Meningitis refers to inflammation of the membranes that surround the brain and spinal cord.
The disease can be severe with high mortality rates, or result in permanent neurological disability.
Meningitis may be caused by bacterial, viral, or, rarely, fungal infections. (Viral meningitis is sometimes called aseptic meningitis to indicate it is not the result of bacterial infection and cannot be treated with antibiotics.)
Cerebrospinal meningitis or meningococcal meningitis is a contagious disease caused by the bacteria meningococcus. It causes both sporadic and epidemic outbreaks, predominantly in children and young adults.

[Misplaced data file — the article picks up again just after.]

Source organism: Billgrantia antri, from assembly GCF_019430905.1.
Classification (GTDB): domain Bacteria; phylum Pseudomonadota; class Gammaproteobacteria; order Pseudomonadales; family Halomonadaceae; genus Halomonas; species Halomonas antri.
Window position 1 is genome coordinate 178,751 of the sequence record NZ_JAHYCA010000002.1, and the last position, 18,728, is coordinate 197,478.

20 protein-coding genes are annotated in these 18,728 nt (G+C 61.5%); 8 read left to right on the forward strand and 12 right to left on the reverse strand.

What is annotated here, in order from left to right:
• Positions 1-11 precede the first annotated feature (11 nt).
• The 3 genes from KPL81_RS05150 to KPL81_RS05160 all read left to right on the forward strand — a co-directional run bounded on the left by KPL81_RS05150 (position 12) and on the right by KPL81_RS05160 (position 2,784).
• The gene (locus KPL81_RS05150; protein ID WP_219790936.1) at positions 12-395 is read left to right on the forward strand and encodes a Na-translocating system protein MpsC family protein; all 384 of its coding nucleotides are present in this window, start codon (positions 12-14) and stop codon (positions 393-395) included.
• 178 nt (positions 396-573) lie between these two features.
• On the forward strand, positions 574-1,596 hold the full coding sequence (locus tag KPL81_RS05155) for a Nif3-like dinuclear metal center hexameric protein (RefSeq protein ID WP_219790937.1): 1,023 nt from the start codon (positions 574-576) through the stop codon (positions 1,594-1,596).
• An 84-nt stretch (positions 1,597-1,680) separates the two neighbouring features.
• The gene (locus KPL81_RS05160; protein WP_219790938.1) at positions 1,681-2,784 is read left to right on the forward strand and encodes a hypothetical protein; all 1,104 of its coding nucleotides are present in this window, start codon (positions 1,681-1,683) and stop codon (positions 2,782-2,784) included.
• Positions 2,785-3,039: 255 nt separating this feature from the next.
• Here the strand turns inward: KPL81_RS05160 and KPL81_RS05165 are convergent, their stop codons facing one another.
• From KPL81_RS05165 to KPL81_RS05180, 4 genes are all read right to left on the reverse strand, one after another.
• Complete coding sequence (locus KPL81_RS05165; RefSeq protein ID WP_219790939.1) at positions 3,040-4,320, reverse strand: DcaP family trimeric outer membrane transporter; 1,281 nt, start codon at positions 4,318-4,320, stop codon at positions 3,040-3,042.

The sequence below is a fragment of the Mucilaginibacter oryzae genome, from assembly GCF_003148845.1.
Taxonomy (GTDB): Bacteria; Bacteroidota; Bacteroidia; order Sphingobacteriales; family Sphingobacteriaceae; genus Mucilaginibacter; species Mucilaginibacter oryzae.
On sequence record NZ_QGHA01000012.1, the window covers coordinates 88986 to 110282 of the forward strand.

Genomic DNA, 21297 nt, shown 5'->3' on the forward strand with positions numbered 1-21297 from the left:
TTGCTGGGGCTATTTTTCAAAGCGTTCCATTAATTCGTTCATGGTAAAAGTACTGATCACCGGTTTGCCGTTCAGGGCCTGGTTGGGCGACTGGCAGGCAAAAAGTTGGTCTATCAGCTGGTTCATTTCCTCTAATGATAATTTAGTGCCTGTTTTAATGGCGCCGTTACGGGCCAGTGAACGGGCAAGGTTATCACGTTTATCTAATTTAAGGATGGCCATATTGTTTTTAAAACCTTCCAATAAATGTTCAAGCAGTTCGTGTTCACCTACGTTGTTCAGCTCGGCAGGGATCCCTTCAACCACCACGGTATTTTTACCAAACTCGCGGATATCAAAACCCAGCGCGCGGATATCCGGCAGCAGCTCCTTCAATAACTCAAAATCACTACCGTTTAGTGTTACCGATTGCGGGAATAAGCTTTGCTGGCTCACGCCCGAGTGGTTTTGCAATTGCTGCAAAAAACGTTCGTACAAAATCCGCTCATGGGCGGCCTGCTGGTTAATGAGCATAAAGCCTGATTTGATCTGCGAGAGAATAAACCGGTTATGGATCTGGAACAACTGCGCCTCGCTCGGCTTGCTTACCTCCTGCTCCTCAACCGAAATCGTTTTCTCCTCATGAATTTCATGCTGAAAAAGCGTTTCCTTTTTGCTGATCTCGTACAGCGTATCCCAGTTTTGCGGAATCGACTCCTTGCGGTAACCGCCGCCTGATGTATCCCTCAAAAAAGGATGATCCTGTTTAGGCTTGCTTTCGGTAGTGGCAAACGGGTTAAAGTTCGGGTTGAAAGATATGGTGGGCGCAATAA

Symptoms often include high fever, severe and severe persistent headache, stiff neck, nausea and vomiting, and photophobia. Confusion and seizures may also occur.
In infants, symptoms of meningitis may include irritability or fatigue, lack of appetite, and fever.
Based on clinical signs and symptoms, routine blood examination aided by lumbar puncture and study of cerebrospinal fluid. CT scan may be done to rule out encephalitis or brain abscess.
Usually requires hospitalization.
• Antiviral medications, for severe viral infections.
• Antibiotics, for bacterial infections.
• Anticonvulsants, to prevent or treat seizures.
• Corticosteroids, to reduce brain swelling and inflammation.
• Sedatives may be needed for irritability or restlessness.
• Analgesics, antipyretics, for fever and headache.
Adapted from National Institute of Neurological Disorders and Stroke. National Institutes of Health. Disorders A-Z. Meningitis. Internet. Accessed on October 13, 2012.